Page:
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What is the potential that the ASICs being developed for mining could be used for other cryptographic applications such as building rainbow tables? I know that for instance those that crack GSM with rainbow tables utilize systems similar to those for mining for building rainbow tables and decrypting GSM packets. Such systems are also used for building MD5, SHA, rainbow tables for traditional password/shadowfile cracking.

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4 Answers 4

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The ASICs are optimized for bitcoin mining. Not just Sha256(Sha256(x)) hashing, but very specifically bitcoin mining. You can't even use them for the Sha256(Sha256(x)) hashing in the rest of the bitcoin system, like hashing transactions.

The ASICs are made for hashing 80 bytes, where you give them the midstate from hashing the first chunk (64 bytes), and 12 bytes from the second chunk. They then try all variations of the last 4 bytes to try and find a hash that starts with 4 zero-bytes. Only values that result in the 4 zero-bytes are reported at all. That's basically what mining is.

The ASIC could aid in password cracking if:

  • the hashes are generated with sha256(sha256(x))
  • salt + password = 80 bytes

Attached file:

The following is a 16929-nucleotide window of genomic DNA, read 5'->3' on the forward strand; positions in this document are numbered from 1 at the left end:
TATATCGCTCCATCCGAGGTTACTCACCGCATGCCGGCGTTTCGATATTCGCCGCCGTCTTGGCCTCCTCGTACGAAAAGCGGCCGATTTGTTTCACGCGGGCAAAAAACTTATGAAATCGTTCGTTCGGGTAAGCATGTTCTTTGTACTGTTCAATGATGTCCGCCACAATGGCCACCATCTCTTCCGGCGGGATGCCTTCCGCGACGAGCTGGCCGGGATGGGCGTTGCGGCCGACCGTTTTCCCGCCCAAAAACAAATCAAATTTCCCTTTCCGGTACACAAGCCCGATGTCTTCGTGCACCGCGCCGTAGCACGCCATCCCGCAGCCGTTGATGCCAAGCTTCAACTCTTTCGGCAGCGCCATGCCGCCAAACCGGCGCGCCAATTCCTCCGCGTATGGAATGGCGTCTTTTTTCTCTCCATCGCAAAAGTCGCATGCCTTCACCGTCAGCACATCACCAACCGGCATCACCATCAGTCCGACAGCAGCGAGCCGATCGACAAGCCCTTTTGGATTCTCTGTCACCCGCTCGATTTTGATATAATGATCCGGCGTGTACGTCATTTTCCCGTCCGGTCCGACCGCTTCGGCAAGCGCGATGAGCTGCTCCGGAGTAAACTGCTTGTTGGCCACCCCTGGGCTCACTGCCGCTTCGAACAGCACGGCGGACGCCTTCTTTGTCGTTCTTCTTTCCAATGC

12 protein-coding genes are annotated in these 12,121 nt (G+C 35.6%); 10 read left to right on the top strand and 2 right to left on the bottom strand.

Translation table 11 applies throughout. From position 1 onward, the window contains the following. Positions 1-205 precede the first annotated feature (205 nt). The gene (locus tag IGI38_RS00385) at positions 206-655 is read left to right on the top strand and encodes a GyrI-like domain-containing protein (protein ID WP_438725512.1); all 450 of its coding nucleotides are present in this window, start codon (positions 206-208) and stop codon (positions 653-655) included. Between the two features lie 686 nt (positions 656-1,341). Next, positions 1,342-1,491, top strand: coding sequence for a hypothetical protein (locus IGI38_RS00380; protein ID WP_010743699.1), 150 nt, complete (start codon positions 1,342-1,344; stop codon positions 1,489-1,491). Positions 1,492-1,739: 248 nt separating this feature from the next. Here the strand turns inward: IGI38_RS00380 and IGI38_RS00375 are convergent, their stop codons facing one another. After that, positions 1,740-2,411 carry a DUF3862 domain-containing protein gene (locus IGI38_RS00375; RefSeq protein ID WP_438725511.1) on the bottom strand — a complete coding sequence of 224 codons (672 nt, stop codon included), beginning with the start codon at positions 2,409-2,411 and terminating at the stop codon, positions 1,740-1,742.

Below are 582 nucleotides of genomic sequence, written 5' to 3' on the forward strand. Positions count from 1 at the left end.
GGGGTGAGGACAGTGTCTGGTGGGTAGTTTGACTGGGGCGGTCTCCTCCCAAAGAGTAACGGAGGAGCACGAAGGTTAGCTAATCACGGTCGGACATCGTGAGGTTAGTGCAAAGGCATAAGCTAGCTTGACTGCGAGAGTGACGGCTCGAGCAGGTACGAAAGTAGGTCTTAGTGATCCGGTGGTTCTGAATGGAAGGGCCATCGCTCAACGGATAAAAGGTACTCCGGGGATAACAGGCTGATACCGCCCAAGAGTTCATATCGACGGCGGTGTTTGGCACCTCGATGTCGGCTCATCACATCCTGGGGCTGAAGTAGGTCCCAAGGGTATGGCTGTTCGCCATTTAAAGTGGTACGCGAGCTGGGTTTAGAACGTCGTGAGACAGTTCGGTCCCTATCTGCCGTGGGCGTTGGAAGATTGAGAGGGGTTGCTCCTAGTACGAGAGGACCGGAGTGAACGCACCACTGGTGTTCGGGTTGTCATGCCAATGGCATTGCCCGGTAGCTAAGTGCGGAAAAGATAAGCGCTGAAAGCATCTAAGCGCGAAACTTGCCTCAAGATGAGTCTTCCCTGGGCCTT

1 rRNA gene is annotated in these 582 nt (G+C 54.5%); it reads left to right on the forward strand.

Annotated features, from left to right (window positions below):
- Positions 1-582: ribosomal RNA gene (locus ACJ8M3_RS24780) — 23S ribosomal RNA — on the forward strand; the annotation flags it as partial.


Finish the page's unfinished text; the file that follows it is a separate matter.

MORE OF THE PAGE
• the hash starts with 4 zero-bytes

TLDR; forget about it.

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ASICs for BTC mining are optimized for one calculation: SHA256(SHA256(x)). They can not be used to calculate MD5(x) or even SHA256(x), so unless you use double-SHA256 to hash your passwords, you should not be worried.

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If you use double-SHA256 for password hashes and someone is able to download your database, an ASIC miner chip would make bruteforce cracking these passwords a lot faster. The hashrate of the chip is the rate at which they can attempt to find the password for a hash. –  bananer Jan 23 '13 at 14:39
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The question though is how does this change current risk models for double-SHA256 based authentication designs? Should people avoid using it? Would double-SHA be more secure now than double-SHA256? –  gesell Jan 23 '13 at 15:51
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Right, using double-SHA256 as a hash function in security systems is a bad idea going forward. Applying a hash function twice usually does not make a lot of sense anyways, if you want a stronger hash just use SHA512. For more info on the SHA family of hash functions, see en.wikipedia.org/wiki/Secure_Hash_Algorithm –  bananer Jan 23 '13 at 17:27
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You probably shouldn't be worried about double-sha256 passwords either since for the purpose of password cracking you're looking for a collision in a 2^256 key space. The current gen ASICs make that much faster, but an exhaustive search of that large a key space with a 60GH/s ASIC would still take 6.1e+58 years –  David Perry Jan 23 '13 at 17:56